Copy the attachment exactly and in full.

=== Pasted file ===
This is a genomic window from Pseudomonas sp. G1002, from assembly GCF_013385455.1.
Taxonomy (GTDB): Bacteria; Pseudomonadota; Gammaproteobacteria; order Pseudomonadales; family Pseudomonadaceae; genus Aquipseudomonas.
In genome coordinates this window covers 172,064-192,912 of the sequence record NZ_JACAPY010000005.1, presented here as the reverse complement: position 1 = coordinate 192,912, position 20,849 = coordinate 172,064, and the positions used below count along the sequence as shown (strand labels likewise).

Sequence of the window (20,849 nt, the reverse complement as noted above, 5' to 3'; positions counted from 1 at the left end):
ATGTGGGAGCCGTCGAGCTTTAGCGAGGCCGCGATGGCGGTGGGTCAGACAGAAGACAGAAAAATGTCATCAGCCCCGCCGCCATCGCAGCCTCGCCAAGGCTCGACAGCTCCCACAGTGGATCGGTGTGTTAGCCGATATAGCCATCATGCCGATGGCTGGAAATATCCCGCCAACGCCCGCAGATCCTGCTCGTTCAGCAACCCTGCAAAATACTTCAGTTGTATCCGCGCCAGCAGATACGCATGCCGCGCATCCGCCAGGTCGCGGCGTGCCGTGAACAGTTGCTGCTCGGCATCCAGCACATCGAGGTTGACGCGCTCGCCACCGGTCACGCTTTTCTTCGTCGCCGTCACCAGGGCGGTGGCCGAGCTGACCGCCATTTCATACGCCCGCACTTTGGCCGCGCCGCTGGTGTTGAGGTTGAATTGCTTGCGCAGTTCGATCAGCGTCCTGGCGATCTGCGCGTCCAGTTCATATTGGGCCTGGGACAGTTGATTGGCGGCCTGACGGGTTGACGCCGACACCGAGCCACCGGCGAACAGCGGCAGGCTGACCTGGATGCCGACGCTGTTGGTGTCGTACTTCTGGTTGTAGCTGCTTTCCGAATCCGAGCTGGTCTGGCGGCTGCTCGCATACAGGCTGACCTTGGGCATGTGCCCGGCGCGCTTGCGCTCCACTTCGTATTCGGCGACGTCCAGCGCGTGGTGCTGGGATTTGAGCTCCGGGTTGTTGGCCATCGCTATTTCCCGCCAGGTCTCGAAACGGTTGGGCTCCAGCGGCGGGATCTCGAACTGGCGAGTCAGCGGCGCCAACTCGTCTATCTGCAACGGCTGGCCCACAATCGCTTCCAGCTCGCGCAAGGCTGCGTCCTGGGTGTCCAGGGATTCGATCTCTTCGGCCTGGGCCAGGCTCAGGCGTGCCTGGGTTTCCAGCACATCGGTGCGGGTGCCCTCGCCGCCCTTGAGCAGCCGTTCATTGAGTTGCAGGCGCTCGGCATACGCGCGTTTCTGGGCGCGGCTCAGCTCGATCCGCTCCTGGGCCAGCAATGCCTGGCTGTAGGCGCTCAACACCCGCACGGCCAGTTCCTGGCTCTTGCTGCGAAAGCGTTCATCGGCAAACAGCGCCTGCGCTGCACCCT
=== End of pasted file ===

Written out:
This is a genomic window from Pseudomonas sp. G1002, from assembly GCF_013385455.1.
Taxonomy (GTDB): Bacteria; Pseudomonadota; Gammaproteobacteria; order Pseudomonadales; family Pseudomonadaceae; genus Aquipseudomonas.
In genome coordinates this window covers 172,064-192,912 of the sequence record NZ_JACAPY010000005.1, presented here as the reverse complement: position 1 = coordinate 192,912, position 20,849 = coordinate 172,064, and the positions used below count along the sequence as shown (strand labels likewise).

Sequence of the window (20,849 nt, the reverse complement as noted above, 5' to 3'; positions counted from 1 at the left end):
ATGTGGGAGCCGTCGAGCTTTAGCGAGGCCGCGATGGCGGTGGGTCAGACAGAAGACAGAAAAATGTCATCAGCCCCGCCGCCATCGCAGCCTCGCCAAGGCTCGACAGCTCCCACAGTGGATCGGTGTGTTAGCCGATATAGCCATCATGCCGATGGCTGGAAATATCCCGCCAACGCCCGCAGATCCTGCTCGTTCAGCAACCCTGCAAAATACTTCAGTTGTATCCGCGCCAGCAGATACGCATGCCGCGCATCCGCCAGGTCGCGGCGTGCCGTGAACAGTTGCTGCTCGGCATCCAGCACATCGAGGTTGACGCGCTCGCCACCGGTCACGCTTTTCTTCGTCGCCGTCACCAGGGCGGTGGCCGAGCTGACCGCCATTTCATACGCCCGCACTTTGGCCGCGCCGCTGGTGTTGAGGTTGAATTGCTTGCGCAGTTCGATCAGCGTCCTGGCGATCTGCGCGTCCAGTTCATATTGGGCCTGGGACAGTTGATTGGCGGCCTGACGGGTTGACGCCGACACCGAGCCACCGGCGAACAGCGGCAGGCTGACCTGGATGCCGACGCTGTTGGTGTCGTACTTCTGGTTGTAGCTGCTTTCCGAATCCGAGCTGGTCTGGCGGCTGCTCGCATACAGGCTGACCTTGGGCATGTGCCCGGCGCGCTTGCGCTCCACTTCGTATTCGGCGACGTCCAGCGCGTGGTGCTGGGATTTGAGCTCCGGGTTGTTGGCCATCGCTATTTCCCGCCAGGTCTCGAAACGGTTGGGCTCCAGCGGCGGGATCTCGAACTGGCGAGTCAGCGGCGCCAACTCGTCTATCTGCAACGGCTGGCCCACAATCGCTTCCAGCTCGCGCAAGGCTGCGTCCTGGGTGTCCAGGGATTCGATCTCTTCGGCCTGGGCCAGGCTCAGGCGTGCCTGGGTTTCCAGCACATCGGTGCGGGTGCCCTCGCCGCCCTTGAGCAGCCGTTCATTGAGTTGCAGGCGCTCGGCATACGCGCGTTTCTGGGCGCGGCTCAGCTCGATCCGCTCCTGGGCCAGCAATGCCTGGCTGTAGGCGCTCAACACCCGCACGGCCAGTTCCTGGCTCTTGCTGCGAAAGCGTTCATCGGCAAACAGCGCCTGCGCTGCACCCT